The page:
As an athlete, we question whether or not the competition for which we’re preparing will go on. The uncertainty itself can affect an athlete’s motivation, practise, performance, routine, and consistency. What has habitually started as excitement in the preparation stages can dip into discouragement, doubt, and disappointment as shows/games are being cancelled. A further dip of “why bother” leads to a mindset of giving up.
So now is the point of asking yourself do you prepare solely for a competition or is there something more? If there isn’t, you need to look for more intrinsic reasons for why you compete. There needs to be a reason beyond the winning. Recall not everyone can win and many athletes can relate to prepping, not winning a show/competition yet prepping again. So theoretically, if you compete only to win, that would mean if you lost you wouldn’t compete or you would burn yourself out by trying and feel horrible if you never won.
Consider the concept of winning but with that intrinsic motivation I brought up earlier. Do you love to train? What feeling does that give to you that you enjoy? What benefits do you achieve from practising/training? What is it about the competition experience that helps you grow?
Now return to the rollercoaster of emotions. What if you were able to ride out the highs as well as the lows? What if you remained focused, in control no matter what happens? The “why bother” would shift to “oh well; time to get back to work”. Stay calm. Even and despite the pandemic, keep training to build on your strengths and strengthen your weaknesses. Then take it to a more challenging level and create mini challenges for yourself to keep yourself interested and engaged.
If left unchecked, riding the emotional rollercoaster can make an athlete lose their determination, drive, focus, and energy. They often react with fear and doubt which affects their routines, motivation and confidence.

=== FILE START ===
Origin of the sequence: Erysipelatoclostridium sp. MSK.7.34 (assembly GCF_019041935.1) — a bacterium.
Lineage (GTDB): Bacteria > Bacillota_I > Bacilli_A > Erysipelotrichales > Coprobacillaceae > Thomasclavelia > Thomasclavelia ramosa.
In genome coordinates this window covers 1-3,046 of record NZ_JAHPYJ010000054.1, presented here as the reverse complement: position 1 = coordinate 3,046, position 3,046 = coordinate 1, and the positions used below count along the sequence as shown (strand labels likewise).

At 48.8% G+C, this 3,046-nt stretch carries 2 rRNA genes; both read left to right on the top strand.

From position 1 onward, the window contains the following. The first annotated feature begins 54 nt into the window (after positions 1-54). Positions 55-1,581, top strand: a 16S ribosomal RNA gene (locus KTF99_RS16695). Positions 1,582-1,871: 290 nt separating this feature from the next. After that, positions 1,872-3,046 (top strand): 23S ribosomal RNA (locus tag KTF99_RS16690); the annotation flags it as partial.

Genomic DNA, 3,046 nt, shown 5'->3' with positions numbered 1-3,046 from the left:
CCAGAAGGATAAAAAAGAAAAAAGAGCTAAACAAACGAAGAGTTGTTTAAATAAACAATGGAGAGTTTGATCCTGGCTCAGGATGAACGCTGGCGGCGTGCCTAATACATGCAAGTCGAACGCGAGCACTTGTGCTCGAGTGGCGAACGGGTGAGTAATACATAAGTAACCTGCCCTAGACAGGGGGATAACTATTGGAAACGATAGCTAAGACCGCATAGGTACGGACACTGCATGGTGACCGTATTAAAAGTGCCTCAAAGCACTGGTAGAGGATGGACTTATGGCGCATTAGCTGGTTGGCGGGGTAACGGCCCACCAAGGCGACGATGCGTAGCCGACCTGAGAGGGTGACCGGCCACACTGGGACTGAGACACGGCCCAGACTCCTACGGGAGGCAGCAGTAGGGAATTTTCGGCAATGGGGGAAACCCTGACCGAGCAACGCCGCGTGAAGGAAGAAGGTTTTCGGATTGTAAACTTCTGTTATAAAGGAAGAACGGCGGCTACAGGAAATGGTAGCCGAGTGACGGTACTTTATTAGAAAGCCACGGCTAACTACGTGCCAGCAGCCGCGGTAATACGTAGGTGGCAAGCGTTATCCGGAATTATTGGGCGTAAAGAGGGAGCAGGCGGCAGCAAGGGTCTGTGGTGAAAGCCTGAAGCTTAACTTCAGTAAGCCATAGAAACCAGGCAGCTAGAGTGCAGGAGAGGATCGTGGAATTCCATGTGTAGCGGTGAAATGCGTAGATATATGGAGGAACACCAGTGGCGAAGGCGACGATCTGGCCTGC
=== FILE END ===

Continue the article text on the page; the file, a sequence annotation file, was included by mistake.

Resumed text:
Learning how to respond to various stressors requires resiliency. Do you have a stubborn bone in your body? Good! It’s time to use it to bounce back after any type of setback or obstacle. Like working on a specific skill or body part you wish to improve, it is important to work on how you react to both positive and negative outcomes. Can you remain calm, cool, and collected? This requires mental training. You can’t control everything but you can control how you respond and your experience will be better if you accept what comes, good or bad. Easier said than done. It’s converting that roller coaster into a kiddie version so you can manage your emotions better.
How do you do that? Practise practise practise! Practise accepting what comes, good or bad. You can try using a universal response as a starting point. For example, you can use the “that’s interesting” response. Regardless if you’ve had a positive or negative experience, point out to yourself the positive of that experience in a matter of fact voice tone. What did you learn? What can you improve upon? What will you do next time? This process helps to depersonalize your feelings from the outcome.
Secondly, enjoy the process of practising and training. Enjoy and remind yourself of the positive aspects of the athlete lifestyle. Make a game with yourself by making mini improvements within your physical practice. This process can help you learn to enjoy the process more than the outcome (from the show/competition). Think of all the athletes who still train to some extent despite retiring from the game.
It is absolutely fine to be competitive, motivated, and enjoy celebrating your wins but avoid attaching yourself to them. Break that connection by depersonalizing your experiences (both positive and negative) with practised, planned responses, be intrinsically motivated, stay calm, be resilient, and have fun challenging yourself to stay motivated and engaged with mini goals.
What are you waiting for? Get back to it! 😁💪
Post a Comment